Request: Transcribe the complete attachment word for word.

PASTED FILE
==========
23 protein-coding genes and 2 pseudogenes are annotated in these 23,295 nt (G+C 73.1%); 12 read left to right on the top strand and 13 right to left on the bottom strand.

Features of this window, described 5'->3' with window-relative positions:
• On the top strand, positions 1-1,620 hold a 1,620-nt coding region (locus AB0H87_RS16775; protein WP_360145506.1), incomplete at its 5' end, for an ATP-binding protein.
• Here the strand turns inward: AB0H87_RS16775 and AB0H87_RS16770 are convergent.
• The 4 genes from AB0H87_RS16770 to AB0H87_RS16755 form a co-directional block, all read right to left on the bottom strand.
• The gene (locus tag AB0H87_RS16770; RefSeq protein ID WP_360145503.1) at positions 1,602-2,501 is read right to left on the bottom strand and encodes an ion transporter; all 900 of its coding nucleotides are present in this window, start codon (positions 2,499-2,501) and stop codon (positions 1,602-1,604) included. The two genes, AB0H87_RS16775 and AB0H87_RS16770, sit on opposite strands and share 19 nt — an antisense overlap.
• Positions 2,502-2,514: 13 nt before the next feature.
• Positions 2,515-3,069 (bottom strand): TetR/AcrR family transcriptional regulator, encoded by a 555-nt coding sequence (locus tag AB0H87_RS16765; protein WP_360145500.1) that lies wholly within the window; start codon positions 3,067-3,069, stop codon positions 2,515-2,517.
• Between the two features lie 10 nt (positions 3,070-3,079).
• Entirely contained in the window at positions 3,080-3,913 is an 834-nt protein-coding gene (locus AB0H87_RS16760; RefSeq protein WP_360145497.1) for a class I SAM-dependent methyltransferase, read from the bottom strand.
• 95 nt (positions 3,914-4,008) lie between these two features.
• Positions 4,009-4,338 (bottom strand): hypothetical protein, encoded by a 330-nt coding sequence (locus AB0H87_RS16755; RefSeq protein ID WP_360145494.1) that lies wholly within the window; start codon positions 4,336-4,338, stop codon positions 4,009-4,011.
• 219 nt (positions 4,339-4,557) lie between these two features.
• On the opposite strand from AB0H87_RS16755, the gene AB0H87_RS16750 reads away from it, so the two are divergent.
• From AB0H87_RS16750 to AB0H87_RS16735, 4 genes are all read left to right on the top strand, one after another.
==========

23 protein-coding genes and 2 pseudogenes are annotated in these 23,295 nt (G+C 73.1%); 12 read left to right on the top strand and 13 right to left on the bottom strand.

Features of this window, described 5'->3' with window-relative positions:
• On the top strand, positions 1-1,620 hold a 1,620-nt coding region (locus AB0H87_RS16775; protein WP_360145506.1), incomplete at its 5' end, for an ATP-binding protein.
• Here the strand turns inward: AB0H87_RS16775 and AB0H87_RS16770 are convergent.
• The 4 genes from AB0H87_RS16770 to AB0H87_RS16755 form a co-directional block, all read right to left on the bottom strand.
• The gene (locus tag AB0H87_RS16770; RefSeq protein ID WP_360145503.1) at positions 1,602-2,501 is read right to left on the bottom strand and encodes an ion transporter; all 900 of its coding nucleotides are present in this window, start codon (positions 2,499-2,501) and stop codon (positions 1,602-1,604) included. The two genes, AB0H87_RS16775 and AB0H87_RS16770, sit on opposite strands and share 19 nt — an antisense overlap.
• Positions 2,502-2,514: 13 nt before the next feature.
• Positions 2,515-3,069 (bottom strand): TetR/AcrR family transcriptional regulator, encoded by a 555-nt coding sequence (locus tag AB0H87_RS16765; protein WP_360145500.1) that lies wholly within the window; start codon positions 3,067-3,069, stop codon positions 2,515-2,517.
• Between the two features lie 10 nt (positions 3,070-3,079).
• Entirely contained in the window at positions 3,080-3,913 is an 834-nt protein-coding gene (locus AB0H87_RS16760; RefSeq protein WP_360145497.1) for a class I SAM-dependent methyltransferase, read from the bottom strand.
• 95 nt (positions 3,914-4,008) lie between these two features.
• Positions 4,009-4,338 (bottom strand): hypothetical protein, encoded by a 330-nt coding sequence (locus AB0H87_RS16755; RefSeq protein ID WP_360145494.1) that lies wholly within the window; start codon positions 4,336-4,338, stop codon positions 4,009-4,011.
• 219 nt (positions 4,339-4,557) lie between these two features.
• On the opposite strand from AB0H87_RS16755, the gene AB0H87_RS16750 reads away from it, so the two are divergent.
• From AB0H87_RS16750 to AB0H87_RS16735, 4 genes are all read left to right on the top strand, one after another.